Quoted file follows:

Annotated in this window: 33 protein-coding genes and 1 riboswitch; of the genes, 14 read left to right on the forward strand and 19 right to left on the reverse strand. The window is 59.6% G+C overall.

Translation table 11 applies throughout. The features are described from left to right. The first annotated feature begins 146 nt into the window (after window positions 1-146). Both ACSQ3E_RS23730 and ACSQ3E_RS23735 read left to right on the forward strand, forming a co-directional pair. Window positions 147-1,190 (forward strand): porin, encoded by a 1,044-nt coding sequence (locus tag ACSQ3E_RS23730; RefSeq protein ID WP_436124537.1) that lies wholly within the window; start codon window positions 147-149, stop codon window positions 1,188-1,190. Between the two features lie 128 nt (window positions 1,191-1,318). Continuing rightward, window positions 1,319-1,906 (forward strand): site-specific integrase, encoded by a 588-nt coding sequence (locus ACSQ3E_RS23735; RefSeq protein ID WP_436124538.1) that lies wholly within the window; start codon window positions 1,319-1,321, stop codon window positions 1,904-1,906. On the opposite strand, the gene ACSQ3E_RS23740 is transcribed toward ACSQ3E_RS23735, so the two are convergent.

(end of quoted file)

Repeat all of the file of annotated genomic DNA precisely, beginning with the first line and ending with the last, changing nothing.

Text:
Annotated in this window: 33 protein-coding genes and 1 riboswitch; of the genes, 14 read left to right on the forward strand and 19 right to left on the reverse strand. The window is 59.6% G+C overall.

Translation table 11 applies throughout. The features are described from left to right. The first annotated feature begins 146 nt into the window (after window positions 1-146). Both ACSQ3E_RS23730 and ACSQ3E_RS23735 read left to right on the forward strand, forming a co-directional pair. Window positions 147-1,190 (forward strand): porin, encoded by a 1,044-nt coding sequence (locus tag ACSQ3E_RS23730; RefSeq protein ID WP_436124537.1) that lies wholly within the window; start codon window positions 147-149, stop codon window positions 1,188-1,190. Between the two features lie 128 nt (window positions 1,191-1,318). Continuing rightward, window positions 1,319-1,906 (forward strand): site-specific integrase, encoded by a 588-nt coding sequence (locus ACSQ3E_RS23735; RefSeq protein ID WP_436124538.1) that lies wholly within the window; start codon window positions 1,319-1,321, stop codon window positions 1,904-1,906. On the opposite strand, the gene ACSQ3E_RS23740 is transcribed toward ACSQ3E_RS23735, so the two are convergent.